Serbia International Trade in Legal Services

IBA Global Cross Border Legal Services Report:

National licensing requirements

Legal Profession Act of 9 May 2011

Admission to the Serbian Bar requires the following: (i) A law degree earned in the Republic of Serbia or a law degree earned in a foreign country and recognized in accordance with the regulations governing the University education sector; (ii) Successful completion of the bar exam; (iii) Citizenship of the Republic of Serbia; (iv) General health and full working capacity; (v) Not to hold employed status; (vi) Not to possess a criminal record; (vii) Not to undertake any incompatible activities; (viii) To be worthy of the practice of law; (ix) To have a practicing address and be able to fulfill the technical requirements laid down by the Bar Association of Serbia. If an applicant has previously been refused registration, at least three years must have elapsed since any previous refusal decision.

Only a licensed lawyer may provide written/oral legal advice, representation in court, mediation for the purpose of concluding a legal transaction or the peaceful settlement of disputes and contentious relationships and draft contracts and other legal documents.

Attorneys can practise law independently, in a joint law office (.e. not a formal legal entity but one that is established by contract) or as a member of a law partnership (a legal entity, established by contract). Multi-disciplinary practices partnerships are not allowed.

Ethical requirements are contained in the Code of Professional Ethics of the Bar Association of Serbia.

The Bar Association of Serbia issues licences to individual lawyers and authorises law firms.

Regulation of trade in legal services

Serbia has observer status at the WTO. Accession has been in progress since 15 February 2005

Serbia is a member of CEFTA, has a bilateral Stabilisation and Association Agreement (SAA) with the EU and bilateral FTAs with Russia, Belarus, Kazakhstan, Turkey, and the European Free Trade Association.

No, although as a potential candidate country for EU membership, Serbia will have to progressively move towards the EU acquis, which includes the European single market regime for lawyers.

Yes. CMS, Schoenherr, Wolf Theiss and Deloitte Legal all work in co-operation with local firms. Harrisons Solicitors is an English law firm providing English and Serbian legal services.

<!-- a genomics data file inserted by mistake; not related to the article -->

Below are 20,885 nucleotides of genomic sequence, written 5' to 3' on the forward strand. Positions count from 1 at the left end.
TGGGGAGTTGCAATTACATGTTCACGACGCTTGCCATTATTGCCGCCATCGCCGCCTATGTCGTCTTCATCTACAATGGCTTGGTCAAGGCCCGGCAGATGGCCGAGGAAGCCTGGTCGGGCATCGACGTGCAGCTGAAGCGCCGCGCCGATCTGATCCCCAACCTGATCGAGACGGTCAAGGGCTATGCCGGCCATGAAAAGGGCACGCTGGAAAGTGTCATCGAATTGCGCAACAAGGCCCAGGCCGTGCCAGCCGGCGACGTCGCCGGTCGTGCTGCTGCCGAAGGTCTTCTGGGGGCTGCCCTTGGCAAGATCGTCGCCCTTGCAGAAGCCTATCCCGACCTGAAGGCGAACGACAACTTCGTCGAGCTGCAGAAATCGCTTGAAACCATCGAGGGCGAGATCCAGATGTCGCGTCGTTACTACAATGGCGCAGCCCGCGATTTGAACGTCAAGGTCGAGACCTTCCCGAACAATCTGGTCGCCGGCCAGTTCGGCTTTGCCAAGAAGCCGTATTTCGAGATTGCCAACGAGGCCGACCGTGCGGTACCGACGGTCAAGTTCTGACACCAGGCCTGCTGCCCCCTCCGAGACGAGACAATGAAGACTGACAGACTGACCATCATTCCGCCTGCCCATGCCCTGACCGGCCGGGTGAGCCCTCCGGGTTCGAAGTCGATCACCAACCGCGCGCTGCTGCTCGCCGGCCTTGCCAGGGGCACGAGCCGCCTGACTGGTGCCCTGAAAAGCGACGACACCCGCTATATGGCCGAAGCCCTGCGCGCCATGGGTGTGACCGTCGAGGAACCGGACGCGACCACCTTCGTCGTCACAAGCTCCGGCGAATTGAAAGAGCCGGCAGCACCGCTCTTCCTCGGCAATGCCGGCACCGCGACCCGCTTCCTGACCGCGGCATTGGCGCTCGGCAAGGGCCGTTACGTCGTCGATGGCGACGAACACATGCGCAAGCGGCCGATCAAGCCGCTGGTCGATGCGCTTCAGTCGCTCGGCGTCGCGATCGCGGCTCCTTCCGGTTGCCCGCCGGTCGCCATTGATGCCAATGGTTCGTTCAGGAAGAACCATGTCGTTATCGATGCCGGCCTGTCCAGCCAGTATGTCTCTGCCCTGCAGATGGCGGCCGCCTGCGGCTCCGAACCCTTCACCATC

Regulation of foreign lawyers

A foreign national may be registered either in directory A or directory B of foreign attorneys provided he can demonstrate that he is registered to practice law in his home state of origin and he meets the applicable requirements of the law. Registration in directory A limits the foreign lawyers to providing legal advice and opinions regarding the application of law of his home country and international law. A foreign lawyer registered in register B, may additionally provide legal advice in Serbian law (without undertaking examinations) provided that for three consecutive years s/he has been practising law in Serbia.

To be entered into Register B (i.e. to be permitted to provide advice on Serbian law as a foreign lawyer) the foreign lawyer must have at least three consecutive years of practising law in Serbia. The foreign lawyer needs to prove they have adequate professional liability insurance.

Foreign parties in an arbitration procedure under the Rules of the Foreign Trade Arbitration Court organized within the Serbian Chamber of Commerce may be represented by foreign counsel. The Serbian Law on Arbitration (2006) does not prohibit local parties from retaining foreign counsel. Foreign lawyers are not allowed to undertake mediation.

Yes, if the lawyer is listed in 'Register B'.

Effectively, yes. Being admitted to Register B allows foreign lawyers to undertake the same work as Serbian lawyers.

Regulation of foreign law firms

The Law does not explicitly address this issue. Foreign firms tend to work in conjunction with local firms.

Regulation of foreign and domestic lawyer partnership and employment

Yes but the country of the foreign lawyer's qualification must be made clear in any listing of lawyers.

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